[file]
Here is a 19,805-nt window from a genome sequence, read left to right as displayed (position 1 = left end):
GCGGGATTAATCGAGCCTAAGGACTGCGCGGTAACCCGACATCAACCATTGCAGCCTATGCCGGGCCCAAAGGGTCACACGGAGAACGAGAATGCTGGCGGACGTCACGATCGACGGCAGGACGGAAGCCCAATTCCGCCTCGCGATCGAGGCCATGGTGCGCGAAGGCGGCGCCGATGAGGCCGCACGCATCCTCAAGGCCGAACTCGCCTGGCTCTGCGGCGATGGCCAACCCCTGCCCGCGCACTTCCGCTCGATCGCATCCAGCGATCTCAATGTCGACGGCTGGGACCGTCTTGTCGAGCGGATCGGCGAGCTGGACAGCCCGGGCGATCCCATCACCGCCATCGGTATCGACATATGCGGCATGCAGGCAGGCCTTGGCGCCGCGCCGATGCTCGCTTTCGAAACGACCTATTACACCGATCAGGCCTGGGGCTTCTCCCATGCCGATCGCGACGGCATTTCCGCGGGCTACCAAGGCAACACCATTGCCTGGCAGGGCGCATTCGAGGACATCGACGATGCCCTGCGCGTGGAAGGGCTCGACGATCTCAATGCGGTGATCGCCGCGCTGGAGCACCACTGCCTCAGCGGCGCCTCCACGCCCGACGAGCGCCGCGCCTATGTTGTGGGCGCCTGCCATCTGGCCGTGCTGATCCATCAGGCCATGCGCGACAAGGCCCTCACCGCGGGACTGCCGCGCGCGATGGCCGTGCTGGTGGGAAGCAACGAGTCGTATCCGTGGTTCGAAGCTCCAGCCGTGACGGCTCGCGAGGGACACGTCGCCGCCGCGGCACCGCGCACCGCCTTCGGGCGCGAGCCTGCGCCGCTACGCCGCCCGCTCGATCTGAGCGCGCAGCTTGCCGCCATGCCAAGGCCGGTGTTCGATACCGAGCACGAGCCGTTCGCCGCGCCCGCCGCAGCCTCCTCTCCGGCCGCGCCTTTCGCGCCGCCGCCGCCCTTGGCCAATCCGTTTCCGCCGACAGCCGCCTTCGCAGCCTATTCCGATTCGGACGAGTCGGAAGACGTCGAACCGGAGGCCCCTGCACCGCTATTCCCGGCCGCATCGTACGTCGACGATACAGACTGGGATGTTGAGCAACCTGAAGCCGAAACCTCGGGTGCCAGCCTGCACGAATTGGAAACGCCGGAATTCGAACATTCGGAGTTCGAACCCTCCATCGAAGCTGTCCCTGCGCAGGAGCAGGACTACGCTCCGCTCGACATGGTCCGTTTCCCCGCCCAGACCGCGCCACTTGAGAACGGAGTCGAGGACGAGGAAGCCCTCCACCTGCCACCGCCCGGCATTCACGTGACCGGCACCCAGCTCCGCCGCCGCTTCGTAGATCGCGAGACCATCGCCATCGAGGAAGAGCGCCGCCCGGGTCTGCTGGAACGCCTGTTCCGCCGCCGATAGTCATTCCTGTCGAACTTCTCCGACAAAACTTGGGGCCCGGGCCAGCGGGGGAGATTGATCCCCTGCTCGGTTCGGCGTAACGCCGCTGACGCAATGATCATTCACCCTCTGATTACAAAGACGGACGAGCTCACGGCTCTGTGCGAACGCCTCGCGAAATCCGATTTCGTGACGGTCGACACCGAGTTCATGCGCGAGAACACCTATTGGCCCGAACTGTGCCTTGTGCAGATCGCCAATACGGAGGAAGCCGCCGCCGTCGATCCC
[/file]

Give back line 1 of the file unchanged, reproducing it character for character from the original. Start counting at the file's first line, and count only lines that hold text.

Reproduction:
Here is a 19,805-nt window from a genome sequence, read left to right as displayed (position 1 = left end):